In my mind, that is the greatest sin here. It’s not the eating of the fruit. It’s not the disobedience. It’s their failure to take responsibility for their actions. Adam blames Eve, Eve blames the serpent, and God has to deal with the mess.  A city employee in Lodi, Calif., sued the city for damages after a dump truck backed into his parked car. The man says that because the city’s vehicle damaged his private vehicle, the city owes him $3600. The catch? The man who owned the car was driving the dump truck. He backed into his own car, and now wants the city to pay him.

If Adam and Eve were alive today, they would be filing lawsuits against the serpent. Why? Because then they could blame somebody else for something they did wrong. I believe failure to take responsibility for our actions is one of the worst sins we can commit, because it not only denies the truth about what we have done, it usually shifts the blame to someone else. Adam and Eve made me do it!

So God does something that I believe absolutely broke God’s heart. God curses his own creation and then takes Adam and Eve, his two kids, made in his image, and puts them out on the street. God said, “If you live in my garden you will obey my rules!” But they didn’t, so now they are going to have to grow up and make it on their own. They no longer have access to the garden and all its delights. They are no longer toddlers. If they want to be adults, they’re going to have to act like adults. They are now conscious of their selves and will have to live with that.

But they won’t be alone. Even though they have directly disobeyed God, even though they took this grand experiment and dumped it in the trash, even though they turned on God at the first opportunity, God still loves them. Have you ever felt that way toward your kids? You know, you love them, but you don’t like them? I’d give you a personal example but I want to be welcomed back into my own home after church today. That’s how God feels. So even as God is kicking Adam and Eve out, God makes for them garments of skin, because God still loves them and doesn’t want them to be ashamed of themselves.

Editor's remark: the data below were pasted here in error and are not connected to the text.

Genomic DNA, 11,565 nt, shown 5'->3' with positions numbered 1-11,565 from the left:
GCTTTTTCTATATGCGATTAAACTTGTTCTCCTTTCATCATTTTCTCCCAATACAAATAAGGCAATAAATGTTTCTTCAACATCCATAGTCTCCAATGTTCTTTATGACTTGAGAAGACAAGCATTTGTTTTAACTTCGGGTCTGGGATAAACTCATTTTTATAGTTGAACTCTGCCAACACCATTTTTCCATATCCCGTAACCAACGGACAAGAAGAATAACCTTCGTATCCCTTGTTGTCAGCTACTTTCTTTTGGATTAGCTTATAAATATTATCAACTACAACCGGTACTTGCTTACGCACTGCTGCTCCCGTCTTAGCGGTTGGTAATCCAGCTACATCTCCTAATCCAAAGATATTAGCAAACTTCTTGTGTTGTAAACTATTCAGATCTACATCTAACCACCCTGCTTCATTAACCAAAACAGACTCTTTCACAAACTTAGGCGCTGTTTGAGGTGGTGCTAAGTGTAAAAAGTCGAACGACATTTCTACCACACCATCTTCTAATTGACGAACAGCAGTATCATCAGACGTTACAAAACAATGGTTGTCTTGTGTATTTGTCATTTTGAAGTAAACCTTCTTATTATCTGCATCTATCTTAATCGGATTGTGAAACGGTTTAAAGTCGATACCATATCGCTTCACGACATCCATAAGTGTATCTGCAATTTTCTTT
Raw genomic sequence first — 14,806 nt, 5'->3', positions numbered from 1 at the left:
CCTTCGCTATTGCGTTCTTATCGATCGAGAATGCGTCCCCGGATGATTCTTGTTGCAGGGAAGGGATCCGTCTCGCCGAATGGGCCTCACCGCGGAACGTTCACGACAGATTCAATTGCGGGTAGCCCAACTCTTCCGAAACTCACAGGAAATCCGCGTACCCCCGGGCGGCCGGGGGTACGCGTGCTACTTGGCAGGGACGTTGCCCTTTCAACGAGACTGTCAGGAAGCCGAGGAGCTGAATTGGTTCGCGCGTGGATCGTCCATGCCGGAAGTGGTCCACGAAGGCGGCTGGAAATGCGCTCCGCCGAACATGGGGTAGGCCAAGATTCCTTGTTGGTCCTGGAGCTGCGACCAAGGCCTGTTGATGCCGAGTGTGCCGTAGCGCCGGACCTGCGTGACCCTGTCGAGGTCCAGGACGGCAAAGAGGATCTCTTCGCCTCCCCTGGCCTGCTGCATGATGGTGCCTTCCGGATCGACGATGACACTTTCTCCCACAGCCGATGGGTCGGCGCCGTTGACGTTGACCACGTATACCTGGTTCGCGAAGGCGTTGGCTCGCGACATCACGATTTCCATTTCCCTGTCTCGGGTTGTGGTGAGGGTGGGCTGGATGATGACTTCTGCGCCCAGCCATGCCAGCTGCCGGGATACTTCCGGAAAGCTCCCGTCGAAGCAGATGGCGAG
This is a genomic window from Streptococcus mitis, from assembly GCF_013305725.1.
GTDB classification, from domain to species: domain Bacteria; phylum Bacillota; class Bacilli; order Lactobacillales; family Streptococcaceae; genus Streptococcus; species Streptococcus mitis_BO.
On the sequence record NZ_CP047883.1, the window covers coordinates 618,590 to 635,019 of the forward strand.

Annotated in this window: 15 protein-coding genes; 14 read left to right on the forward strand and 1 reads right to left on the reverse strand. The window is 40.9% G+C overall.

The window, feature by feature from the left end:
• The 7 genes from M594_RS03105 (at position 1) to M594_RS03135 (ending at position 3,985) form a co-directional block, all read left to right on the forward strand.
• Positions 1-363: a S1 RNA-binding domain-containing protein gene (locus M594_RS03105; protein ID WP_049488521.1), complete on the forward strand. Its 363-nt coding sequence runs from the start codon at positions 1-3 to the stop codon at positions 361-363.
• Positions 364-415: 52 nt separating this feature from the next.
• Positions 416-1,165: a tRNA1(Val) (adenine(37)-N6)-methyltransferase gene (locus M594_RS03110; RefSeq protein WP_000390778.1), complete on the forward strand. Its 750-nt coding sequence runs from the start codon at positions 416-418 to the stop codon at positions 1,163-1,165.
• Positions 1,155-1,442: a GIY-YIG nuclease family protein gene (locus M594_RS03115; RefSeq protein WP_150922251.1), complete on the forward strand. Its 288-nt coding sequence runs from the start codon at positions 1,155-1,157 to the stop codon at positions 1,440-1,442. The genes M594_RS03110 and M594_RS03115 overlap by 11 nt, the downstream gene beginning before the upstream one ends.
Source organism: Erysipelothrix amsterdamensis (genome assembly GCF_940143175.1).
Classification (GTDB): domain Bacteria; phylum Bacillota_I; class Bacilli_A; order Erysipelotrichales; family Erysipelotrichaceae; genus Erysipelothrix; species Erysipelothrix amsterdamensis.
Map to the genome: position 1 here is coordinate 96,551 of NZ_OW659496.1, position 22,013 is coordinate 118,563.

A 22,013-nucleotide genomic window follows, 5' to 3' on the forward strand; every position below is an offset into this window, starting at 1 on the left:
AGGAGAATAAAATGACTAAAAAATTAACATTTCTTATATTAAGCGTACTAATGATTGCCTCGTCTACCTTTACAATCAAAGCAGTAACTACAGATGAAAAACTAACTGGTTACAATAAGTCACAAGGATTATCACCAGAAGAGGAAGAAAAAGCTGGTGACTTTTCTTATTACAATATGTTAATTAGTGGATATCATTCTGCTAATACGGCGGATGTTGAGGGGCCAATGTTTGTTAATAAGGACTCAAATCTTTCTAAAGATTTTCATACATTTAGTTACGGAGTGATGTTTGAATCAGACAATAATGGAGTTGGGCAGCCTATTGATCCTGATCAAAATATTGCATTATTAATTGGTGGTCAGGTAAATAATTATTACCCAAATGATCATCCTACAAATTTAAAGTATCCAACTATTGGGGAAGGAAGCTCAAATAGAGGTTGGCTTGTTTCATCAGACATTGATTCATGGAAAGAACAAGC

Adam and Eve disappointed God, and we’ve been disappointing God ever since. God has provided everything we need to live, to thrive, and instead we turn to false gods, worshipping idols of our own making, listening to the voices of the slithery serpents around us instead of tuning into the voice of God. Every day we do something that warrants our eviction from God’s presence.

And yet, God is still here, watching over us, clothing us. Jesus Christ came to show us that God loves us so much that, in spite of our disobedience, God has clothed us with grace and forgiveness and a tenacious love that refuses to kick us out again. We still have to endure the consequences of our disobedience, but like a loving parent, God still holds us, even when we kick and scream and try to get away.

I really wish Adam and Eve hadn’t eaten that fruit. But I’m glad we have this story, because it reminds us that every time we make the same choice – to disobey God, to focus on ourselves, put our own desires above the good of those around us – that God doesn’t kick us out us. Because of Jesus Christ, we know that God is still with us, loving us, clothing us with the kind of stubborn grace only God can give. God’s goodness will always be stronger than our brokenness. So, remember, even on your worst day, you haven’t gone too far for God to find you.

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Go! Sermon Series – Noah Leaves the Ark

We continue our sermon series looking at times in the Bible where God called people to “Go!” Today, we stand with Noah in the ark after the flood when God calls him to leave the ark and start a new life.